Response to Homelessness: Hot or Cold?

Written by NCH Staff on . Posted in Advocacy, Awareness

In January, NCH released a report on Winter Services that detailed extended shelter hours and other services that work to decrease the risk of hypothermia deaths among people who are homeless. Hypothermia refers to the life-threatening conditions that can occur when a person’s core temperature drops below 95 degrees Fahrenheit.

HypERthermia is just the opposite referring to a myriad of conditions that can occur as a result of a person absorbing or producing more heat that the body can dissipate. Just as with hypothermia, people most at risk of hyperthermia are the young and elderly, those who have persistent medical conditions, and those exposed to extreme environmental conditions.

NCH’s Winter Services report found that 700 people experiencing or at-risk of homelessness are killed from hypothermia annually in the United States. A similar report from the Center for Disease Control (CDC) that looked at data from 1999 to 2003 found that on average 688 deaths each year were due to hyperthermia. While the CDC report does not mention the housing status of those who passed away due to heat-related illnesses, we can relate the risks to people who are homeless (my comments in italics) to the CDC’s recommendations for preventing hyperthermia:

Suggestion #1: Drink more fluids, regardless of your activity level.

Many people who are homeless do not have ready access to water. Restaurants will charge, soup kitchens may only be open at certain times during the day, there are fewer and fewer publicly accessible water fountains, can you imagine not having a refrigerator full of cold water or even a sink for tap water?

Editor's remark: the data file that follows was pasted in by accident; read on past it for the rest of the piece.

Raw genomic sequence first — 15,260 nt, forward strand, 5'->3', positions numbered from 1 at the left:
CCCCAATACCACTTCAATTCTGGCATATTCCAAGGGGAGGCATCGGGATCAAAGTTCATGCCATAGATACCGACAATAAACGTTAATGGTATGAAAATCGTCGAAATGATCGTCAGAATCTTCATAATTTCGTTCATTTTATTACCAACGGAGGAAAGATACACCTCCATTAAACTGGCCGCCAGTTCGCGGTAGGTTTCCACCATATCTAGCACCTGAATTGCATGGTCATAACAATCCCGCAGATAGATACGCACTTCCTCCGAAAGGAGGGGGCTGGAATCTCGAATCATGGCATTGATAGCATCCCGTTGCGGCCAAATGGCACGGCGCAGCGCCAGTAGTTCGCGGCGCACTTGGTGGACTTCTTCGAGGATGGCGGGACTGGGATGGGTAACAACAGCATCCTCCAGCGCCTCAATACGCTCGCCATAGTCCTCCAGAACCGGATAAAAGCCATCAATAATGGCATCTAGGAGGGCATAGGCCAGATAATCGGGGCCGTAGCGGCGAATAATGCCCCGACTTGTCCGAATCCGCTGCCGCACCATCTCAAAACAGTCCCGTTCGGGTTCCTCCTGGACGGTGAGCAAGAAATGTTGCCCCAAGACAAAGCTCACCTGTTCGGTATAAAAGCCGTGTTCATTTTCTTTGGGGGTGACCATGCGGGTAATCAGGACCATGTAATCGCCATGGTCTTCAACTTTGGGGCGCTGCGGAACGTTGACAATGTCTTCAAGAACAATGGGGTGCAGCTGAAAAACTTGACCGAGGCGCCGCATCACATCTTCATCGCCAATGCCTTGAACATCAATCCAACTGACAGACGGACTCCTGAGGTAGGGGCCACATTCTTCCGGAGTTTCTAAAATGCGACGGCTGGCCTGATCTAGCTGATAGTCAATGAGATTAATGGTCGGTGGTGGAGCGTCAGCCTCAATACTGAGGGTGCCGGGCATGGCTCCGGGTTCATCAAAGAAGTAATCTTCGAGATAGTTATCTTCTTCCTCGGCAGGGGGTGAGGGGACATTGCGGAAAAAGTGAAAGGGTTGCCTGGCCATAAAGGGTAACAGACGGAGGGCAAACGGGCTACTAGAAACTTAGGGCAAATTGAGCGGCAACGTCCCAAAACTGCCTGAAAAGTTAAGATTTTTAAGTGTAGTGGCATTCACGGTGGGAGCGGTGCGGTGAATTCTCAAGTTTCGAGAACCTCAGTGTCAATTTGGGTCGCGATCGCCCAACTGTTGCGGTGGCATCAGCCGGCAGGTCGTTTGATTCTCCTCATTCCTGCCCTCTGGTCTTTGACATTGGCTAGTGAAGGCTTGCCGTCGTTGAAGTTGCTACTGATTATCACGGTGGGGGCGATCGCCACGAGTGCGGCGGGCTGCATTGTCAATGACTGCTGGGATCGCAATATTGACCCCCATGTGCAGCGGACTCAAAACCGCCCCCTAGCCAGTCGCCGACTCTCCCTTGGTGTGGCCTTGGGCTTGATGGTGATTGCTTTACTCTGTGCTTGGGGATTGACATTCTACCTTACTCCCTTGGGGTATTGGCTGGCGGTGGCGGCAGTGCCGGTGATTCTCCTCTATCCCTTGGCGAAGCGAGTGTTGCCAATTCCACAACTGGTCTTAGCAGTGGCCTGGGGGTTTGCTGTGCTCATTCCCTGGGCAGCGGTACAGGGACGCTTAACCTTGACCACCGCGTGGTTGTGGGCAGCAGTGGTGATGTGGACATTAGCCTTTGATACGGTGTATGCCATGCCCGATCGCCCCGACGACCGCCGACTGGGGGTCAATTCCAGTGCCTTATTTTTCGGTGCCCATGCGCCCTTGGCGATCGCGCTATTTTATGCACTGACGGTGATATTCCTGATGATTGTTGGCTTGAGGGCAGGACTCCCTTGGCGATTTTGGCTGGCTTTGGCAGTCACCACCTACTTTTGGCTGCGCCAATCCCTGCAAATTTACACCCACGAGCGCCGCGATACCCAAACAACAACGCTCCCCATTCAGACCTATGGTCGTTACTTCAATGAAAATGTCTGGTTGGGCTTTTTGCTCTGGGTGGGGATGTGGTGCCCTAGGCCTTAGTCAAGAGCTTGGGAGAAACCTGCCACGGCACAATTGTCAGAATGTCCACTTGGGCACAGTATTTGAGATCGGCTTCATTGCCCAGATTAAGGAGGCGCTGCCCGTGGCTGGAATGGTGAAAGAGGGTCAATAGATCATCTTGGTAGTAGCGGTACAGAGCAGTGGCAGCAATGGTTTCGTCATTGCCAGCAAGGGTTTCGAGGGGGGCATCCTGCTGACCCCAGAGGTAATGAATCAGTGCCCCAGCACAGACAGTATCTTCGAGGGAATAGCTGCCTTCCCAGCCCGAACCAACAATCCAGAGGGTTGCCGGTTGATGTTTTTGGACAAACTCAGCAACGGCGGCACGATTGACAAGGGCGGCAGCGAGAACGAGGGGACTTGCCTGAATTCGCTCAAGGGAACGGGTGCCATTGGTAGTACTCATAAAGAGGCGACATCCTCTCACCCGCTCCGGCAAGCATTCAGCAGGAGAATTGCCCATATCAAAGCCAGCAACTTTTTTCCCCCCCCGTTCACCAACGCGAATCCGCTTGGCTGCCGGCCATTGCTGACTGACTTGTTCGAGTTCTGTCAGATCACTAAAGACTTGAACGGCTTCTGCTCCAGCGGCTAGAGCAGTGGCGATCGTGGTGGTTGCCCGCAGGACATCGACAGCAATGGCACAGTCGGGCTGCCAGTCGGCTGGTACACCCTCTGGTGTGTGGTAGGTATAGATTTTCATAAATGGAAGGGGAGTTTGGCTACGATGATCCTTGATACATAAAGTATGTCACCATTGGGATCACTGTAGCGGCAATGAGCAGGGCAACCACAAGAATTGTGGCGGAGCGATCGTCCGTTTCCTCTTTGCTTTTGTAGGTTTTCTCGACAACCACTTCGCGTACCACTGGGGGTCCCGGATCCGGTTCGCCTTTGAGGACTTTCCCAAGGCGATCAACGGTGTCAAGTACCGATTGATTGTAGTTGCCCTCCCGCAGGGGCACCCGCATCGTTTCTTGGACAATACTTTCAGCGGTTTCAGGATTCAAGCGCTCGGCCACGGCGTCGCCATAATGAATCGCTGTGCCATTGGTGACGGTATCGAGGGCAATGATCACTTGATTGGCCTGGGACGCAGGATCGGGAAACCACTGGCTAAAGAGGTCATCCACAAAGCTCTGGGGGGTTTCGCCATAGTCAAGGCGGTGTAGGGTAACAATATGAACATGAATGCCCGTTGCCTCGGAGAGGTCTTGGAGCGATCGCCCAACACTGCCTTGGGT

Suggestion #2: Don’t drink liquids that contain alcohol or large amounts of sugar.

Sodas can be cheaper than bottled water! People who are suffering from alcohol dependence are at particular risk for temperature-related illness.

Suggestion #3: Stay indoors and, if at all possible, stay in an air-conditioned place. If your home does not have air conditioning, go to the shopping mall or public library.

There are few day centers available for people experiencing homelessness, and often, people who “look” homeless (have lots of bags or who have not been able to shower or do laundry) are turned away from establishments like libraries and restaurants.

Suggestion #4: Electric fans may provide comfort, but when the temperature is in the high 90s, taking a cool shower or bath, or moving to an air-conditioned place is a much better way to cool off.

Electric fans (anything other than a small battery-operating or hand fan), taking a shower or air-conditioning are simply not options when you have no home.

Suggestion #5: Wear lightweight, light-colored, loose-fitting clothing.

Type of clothing is often not an option when you cannot pay for appropriate pieces or do not have somewhere secure to store clothing.

Some communities have stepped up efforts to prevent the risk of hyperthermia among people experiencing homelessness: the Arizona Department of Health Services published a guide on where to find cooling centers; a Columbia, South Carolina shelter has extended weekend hours to provide a cool refuge during the hot summer months; and DC opens cooling centers and emergency shower locations (though I’ve only heard from a couple of people who know about these).

But it seems that the level of response to heat emergencies is not matched even to the number of cold-weather emergency services available to people who are experiencing homelessness. Are we wrong about this? Does your community (homeless services or health departments) have cooling centers or make other extra efforts to ensure the homeless population has refuge from the summer heat? Let us know!

Other resources:
Change.org Post May 30, 2010 – How to Help the Homeless Beat the Heat
Health Care for the Homeless Council Hyperthermia factsheet